SANTA ROSA, Calif. — Some Northern California residents who fled their houses nearly two weeks ago as wildfires threatened them started returning home Friday to see what is still standing.
Authorities also raised the number of buildings destroyed to 8,400, from fewer than 7,000 a day earlier as crews continued assessing the damage.
The residents of three neighborhoods in the hard-hit city of Santa Rosa were allowed to see what remains of their houses. Many had fled in the middle of the night; some of their neighbors died trying to get out.
Daniel Berlant, a spokesman with the California Department of Forestry and Fire Protection, said crews had almost finished their damage assessments.
"We're getting back into the areas where homes are hard to access and hard to reach. That's why these numbers are trickling in," Berlant said.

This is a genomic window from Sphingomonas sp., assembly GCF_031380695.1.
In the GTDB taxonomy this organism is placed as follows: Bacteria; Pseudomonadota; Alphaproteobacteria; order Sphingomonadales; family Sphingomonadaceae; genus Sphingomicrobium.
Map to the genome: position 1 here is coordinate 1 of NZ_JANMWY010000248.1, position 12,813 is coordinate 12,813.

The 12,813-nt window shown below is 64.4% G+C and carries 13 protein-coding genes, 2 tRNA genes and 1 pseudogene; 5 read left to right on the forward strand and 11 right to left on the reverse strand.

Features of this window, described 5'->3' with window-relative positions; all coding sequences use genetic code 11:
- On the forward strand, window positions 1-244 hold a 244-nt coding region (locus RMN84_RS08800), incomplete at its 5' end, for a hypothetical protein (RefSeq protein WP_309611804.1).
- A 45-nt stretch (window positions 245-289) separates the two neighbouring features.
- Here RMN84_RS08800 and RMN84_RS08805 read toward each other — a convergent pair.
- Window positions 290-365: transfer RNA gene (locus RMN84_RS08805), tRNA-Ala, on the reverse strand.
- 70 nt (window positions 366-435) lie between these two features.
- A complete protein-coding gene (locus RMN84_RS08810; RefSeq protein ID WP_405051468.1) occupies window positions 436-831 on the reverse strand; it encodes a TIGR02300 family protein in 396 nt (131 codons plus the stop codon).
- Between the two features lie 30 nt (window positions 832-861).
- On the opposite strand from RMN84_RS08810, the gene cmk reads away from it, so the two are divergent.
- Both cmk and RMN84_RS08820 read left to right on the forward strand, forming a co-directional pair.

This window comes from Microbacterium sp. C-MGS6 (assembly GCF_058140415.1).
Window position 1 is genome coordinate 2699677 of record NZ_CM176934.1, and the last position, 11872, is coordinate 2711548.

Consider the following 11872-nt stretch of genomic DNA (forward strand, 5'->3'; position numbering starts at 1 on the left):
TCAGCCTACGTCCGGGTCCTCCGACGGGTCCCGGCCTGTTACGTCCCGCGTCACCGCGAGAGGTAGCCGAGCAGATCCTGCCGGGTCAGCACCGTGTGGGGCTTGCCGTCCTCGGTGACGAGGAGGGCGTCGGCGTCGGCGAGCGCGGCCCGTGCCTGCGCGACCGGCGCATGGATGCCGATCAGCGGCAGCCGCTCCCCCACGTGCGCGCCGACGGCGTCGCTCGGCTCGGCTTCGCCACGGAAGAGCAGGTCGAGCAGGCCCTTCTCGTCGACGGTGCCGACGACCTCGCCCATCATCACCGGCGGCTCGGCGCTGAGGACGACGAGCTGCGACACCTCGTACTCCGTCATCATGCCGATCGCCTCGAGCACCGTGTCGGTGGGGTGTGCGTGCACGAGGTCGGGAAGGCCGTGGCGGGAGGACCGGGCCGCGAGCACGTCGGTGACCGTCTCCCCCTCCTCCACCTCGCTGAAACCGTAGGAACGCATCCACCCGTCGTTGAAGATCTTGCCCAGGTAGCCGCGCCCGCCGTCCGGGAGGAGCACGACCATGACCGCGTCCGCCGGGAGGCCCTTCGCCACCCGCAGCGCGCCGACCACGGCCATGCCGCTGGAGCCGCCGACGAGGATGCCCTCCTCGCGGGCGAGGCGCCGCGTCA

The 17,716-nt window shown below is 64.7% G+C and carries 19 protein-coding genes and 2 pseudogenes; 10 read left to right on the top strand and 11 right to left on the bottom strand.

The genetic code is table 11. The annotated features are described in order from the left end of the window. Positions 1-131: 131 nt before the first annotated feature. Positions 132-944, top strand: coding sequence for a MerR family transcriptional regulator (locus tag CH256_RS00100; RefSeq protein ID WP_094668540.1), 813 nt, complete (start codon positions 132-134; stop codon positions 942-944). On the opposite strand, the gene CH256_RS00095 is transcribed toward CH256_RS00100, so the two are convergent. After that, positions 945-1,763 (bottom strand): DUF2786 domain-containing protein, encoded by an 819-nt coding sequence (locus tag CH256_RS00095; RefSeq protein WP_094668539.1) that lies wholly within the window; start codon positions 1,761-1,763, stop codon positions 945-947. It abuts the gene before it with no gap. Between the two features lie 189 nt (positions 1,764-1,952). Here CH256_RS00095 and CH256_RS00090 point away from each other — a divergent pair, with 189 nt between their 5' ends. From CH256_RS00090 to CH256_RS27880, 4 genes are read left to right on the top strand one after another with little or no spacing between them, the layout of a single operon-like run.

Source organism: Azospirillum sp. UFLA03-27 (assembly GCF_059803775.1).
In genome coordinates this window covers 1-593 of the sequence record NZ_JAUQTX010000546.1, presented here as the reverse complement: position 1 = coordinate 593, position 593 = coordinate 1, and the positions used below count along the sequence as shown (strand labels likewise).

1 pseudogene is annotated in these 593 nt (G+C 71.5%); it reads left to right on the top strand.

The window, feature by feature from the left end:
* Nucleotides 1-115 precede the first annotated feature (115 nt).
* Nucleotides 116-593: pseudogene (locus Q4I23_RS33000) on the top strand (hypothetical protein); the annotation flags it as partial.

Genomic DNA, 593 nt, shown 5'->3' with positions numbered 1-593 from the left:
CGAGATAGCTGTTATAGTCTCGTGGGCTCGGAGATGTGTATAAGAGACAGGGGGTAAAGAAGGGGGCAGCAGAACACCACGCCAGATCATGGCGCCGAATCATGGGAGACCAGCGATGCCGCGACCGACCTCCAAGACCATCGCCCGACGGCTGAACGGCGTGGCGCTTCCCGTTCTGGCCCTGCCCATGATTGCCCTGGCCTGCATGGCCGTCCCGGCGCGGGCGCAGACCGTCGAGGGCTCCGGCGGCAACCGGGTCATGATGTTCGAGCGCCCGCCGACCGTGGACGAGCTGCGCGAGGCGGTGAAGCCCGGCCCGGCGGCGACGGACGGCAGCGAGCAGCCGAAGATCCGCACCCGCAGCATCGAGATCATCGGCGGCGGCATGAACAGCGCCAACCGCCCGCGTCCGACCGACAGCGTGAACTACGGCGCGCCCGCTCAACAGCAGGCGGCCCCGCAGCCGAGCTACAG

The fires that broke out Oct. 8 north of San Francisco in California's famed wine country and other nearby areas killed 42 people. One wildfire in Sonoma County killed 22, making it the third deadliest fire in California's history.
California's insurance commissioner has said preliminary estimates of the wildfire losses exceed $1 billion and that the figure is expected to rise.